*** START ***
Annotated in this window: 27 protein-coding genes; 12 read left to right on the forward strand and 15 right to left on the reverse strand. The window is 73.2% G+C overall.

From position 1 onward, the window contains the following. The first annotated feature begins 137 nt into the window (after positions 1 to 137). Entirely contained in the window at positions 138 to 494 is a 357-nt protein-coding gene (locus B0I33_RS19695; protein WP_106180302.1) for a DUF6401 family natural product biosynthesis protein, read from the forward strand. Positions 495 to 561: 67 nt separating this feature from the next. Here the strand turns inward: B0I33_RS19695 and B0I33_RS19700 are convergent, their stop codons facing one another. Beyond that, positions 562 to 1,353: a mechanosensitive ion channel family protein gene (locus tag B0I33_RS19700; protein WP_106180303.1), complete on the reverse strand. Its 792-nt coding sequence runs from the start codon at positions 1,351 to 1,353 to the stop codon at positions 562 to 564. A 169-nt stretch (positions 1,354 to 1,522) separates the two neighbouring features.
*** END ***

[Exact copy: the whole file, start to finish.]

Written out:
Annotated in this window: 27 protein-coding genes; 12 read left to right on the forward strand and 15 right to left on the reverse strand. The window is 73.2% G+C overall.

From position 1 onward, the window contains the following. The first annotated feature begins 137 nt into the window (after positions 1 to 137). Entirely contained in the window at positions 138 to 494 is a 357-nt protein-coding gene (locus B0I33_RS19695; protein WP_106180302.1) for a DUF6401 family natural product biosynthesis protein, read from the forward strand. Positions 495 to 561: 67 nt separating this feature from the next. Here the strand turns inward: B0I33_RS19695 and B0I33_RS19700 are convergent, their stop codons facing one another. Beyond that, positions 562 to 1,353: a mechanosensitive ion channel family protein gene (locus tag B0I33_RS19700; protein WP_106180303.1), complete on the reverse strand. Its 792-nt coding sequence runs from the start codon at positions 1,351 to 1,353 to the stop codon at positions 562 to 564. A 169-nt stretch (positions 1,354 to 1,522) separates the two neighbouring features.